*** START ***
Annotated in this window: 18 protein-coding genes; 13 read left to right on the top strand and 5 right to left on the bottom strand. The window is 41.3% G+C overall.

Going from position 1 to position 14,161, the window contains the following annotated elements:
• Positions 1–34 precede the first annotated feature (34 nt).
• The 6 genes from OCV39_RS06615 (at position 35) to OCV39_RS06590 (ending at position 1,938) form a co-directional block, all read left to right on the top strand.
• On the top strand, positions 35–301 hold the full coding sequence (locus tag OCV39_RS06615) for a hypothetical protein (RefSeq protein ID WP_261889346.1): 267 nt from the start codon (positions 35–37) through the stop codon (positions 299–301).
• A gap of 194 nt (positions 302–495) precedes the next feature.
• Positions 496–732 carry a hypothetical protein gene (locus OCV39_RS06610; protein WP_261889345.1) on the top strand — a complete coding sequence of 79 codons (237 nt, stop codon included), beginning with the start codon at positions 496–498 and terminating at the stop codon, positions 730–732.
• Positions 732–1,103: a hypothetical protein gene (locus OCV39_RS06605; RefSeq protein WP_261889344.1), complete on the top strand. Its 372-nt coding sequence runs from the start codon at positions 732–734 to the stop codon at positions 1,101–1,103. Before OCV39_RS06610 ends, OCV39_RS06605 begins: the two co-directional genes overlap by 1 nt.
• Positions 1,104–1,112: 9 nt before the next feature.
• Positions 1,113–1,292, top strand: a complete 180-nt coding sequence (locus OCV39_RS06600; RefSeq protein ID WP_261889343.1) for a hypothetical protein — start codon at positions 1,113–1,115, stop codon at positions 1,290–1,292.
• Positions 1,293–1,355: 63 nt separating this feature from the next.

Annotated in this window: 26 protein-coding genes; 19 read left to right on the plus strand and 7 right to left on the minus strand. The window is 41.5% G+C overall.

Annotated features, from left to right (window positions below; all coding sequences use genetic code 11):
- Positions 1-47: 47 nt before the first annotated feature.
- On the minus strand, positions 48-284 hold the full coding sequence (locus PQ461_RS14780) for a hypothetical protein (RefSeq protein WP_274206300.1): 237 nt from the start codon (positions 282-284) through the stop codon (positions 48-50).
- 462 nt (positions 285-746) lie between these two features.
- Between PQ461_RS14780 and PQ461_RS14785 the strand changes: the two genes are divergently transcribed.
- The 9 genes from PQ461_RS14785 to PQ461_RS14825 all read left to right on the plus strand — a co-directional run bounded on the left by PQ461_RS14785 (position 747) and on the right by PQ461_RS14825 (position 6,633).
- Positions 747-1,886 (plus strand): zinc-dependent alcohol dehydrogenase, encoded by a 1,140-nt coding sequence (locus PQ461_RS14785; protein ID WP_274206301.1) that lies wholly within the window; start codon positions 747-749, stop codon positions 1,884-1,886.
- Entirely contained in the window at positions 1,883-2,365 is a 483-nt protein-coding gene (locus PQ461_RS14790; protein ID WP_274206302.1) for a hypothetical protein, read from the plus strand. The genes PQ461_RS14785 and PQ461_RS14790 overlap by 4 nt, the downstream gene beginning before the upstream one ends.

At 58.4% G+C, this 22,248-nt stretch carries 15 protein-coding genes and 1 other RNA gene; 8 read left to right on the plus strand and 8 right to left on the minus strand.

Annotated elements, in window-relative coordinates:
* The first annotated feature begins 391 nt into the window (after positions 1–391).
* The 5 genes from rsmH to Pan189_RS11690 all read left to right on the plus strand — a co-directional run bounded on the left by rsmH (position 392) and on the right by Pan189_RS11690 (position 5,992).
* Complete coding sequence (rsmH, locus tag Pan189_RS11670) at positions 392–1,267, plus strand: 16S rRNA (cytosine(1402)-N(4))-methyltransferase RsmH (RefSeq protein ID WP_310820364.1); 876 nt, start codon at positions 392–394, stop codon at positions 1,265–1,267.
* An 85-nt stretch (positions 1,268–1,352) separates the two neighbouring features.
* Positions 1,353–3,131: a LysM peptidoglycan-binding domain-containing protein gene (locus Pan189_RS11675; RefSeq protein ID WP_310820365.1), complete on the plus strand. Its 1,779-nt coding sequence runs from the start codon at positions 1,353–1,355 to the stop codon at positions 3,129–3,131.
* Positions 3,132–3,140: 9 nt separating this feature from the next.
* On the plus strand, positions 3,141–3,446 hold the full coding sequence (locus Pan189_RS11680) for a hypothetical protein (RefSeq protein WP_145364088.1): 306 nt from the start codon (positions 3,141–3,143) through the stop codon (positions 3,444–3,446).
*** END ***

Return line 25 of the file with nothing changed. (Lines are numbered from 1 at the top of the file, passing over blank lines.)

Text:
* Complete coding sequence (rsmH, locus tag Pan189_RS11670) at positions 392–1,267, plus strand: 16S rRNA (cytosine(1402)-N(4))-methyltransferase RsmH (RefSeq protein ID WP_310820364.1); 876 nt, start codon at positions 392–394, stop codon at positions 1,265–1,267.